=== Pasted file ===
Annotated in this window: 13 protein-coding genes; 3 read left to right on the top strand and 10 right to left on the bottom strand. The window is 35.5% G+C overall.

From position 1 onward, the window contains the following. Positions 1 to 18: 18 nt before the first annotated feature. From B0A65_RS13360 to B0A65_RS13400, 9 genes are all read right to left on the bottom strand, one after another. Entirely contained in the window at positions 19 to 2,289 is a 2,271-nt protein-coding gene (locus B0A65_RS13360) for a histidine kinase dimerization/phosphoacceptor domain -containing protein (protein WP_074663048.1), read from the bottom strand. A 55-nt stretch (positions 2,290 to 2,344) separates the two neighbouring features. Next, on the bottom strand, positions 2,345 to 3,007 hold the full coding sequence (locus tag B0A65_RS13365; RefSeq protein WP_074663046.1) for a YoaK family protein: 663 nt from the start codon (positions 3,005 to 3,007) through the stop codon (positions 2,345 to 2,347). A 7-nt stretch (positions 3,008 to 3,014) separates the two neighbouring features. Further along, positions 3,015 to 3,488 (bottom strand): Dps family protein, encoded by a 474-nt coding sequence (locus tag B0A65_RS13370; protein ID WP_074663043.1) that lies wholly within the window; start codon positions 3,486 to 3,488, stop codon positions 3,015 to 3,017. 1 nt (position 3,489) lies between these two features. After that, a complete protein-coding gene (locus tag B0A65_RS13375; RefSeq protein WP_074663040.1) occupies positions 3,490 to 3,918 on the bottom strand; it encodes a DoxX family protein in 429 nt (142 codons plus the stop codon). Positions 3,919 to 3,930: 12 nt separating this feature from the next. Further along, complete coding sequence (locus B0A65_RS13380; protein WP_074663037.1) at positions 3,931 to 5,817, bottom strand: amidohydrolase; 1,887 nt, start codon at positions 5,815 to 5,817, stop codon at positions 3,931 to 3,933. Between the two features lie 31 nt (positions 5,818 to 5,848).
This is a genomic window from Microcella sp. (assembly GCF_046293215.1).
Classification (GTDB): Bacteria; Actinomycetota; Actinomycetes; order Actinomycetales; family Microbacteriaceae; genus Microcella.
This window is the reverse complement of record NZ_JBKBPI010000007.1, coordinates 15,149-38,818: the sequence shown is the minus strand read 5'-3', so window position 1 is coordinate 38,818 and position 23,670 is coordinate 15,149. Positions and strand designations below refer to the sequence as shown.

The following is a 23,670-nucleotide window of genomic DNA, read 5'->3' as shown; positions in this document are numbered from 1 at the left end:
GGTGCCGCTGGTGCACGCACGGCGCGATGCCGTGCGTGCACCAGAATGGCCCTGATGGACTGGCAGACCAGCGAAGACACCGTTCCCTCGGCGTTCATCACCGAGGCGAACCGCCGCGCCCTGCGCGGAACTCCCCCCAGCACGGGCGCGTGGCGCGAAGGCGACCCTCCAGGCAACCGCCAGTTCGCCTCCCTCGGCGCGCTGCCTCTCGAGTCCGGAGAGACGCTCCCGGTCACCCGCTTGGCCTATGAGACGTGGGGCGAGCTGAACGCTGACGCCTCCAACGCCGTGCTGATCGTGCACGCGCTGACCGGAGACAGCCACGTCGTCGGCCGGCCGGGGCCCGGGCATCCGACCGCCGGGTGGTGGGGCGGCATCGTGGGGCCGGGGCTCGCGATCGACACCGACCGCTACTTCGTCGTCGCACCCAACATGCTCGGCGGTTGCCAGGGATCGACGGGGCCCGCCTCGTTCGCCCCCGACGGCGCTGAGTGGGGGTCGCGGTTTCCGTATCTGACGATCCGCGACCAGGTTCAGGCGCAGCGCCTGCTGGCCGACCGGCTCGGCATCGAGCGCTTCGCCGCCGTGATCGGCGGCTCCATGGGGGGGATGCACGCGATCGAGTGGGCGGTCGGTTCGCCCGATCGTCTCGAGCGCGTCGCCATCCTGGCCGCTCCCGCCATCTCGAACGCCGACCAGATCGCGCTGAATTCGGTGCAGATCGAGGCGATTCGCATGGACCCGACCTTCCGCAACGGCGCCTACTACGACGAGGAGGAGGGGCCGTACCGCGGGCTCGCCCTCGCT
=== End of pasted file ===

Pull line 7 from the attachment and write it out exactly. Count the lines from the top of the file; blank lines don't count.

GGTGCCGCTGGTGCACGCACGGCGCGATGCCGTGCGTGCACCAGAATGGCCCTGATGGACTGGCAGACCAGCGAAGACACCGTTCCCTCGGCGTTCATCACCGAGGCGAACCGCCGCGCCCTGCGCGGAACTCCCCCCAGCACGGGCGCGTGGCGCGAAGGCGACCCTCCAGGCAACCGCCAGTTCGCCTCCCTCGGCGCGCTGCCTCTCGAGTCCGGAGAGACGCTCCCGGTCACCCGCTTGGCCTATGAGACGTGGGGCGAGCTGAACGCTGACGCCTCCAACGCCGTGCTGATCGTGCACGCGCTGACCGGAGACAGCCACGTCGTCGGCCGGCCGGGGCCCGGGCATCCGACCGCCGGGTGGTGGGGCGGCATCGTGGGGCCGGGGCTCGCGATCGACACCGACCGCTACTTCGTCGTCGCACCCAACATGCTCGGCGGTTGCCAGGGATCGACGGGGCCCGCCTCGTTCGCCCCCGACGGCGCTGAGTGGGGGTCGCGGTTTCCGTATCTGACGATCCGCGACCAGGTTCAGGCGCAGCGCCTGCTGGCCGACCGGCTCGGCATCGAGCGCTTCGCCGCCGTGATCGGCGGCTCCATGGGGGGGATGCACGCGATCGAGTGGGCGGTCGGTTCGCCCGATCGTCTCGAGCGCGTCGCCATCCTGGCCGCTCCCGCCATCTCGAACGCCGACCAGATCGCGCTGAATTCGGTGCAGATCGAGGCGATTCGCATGGACCCGACCTTCCGCAACGGCGCCTACTACGACGAGGAGGAGGGGCCGTACCGCGGGCTCGCCCTCGCT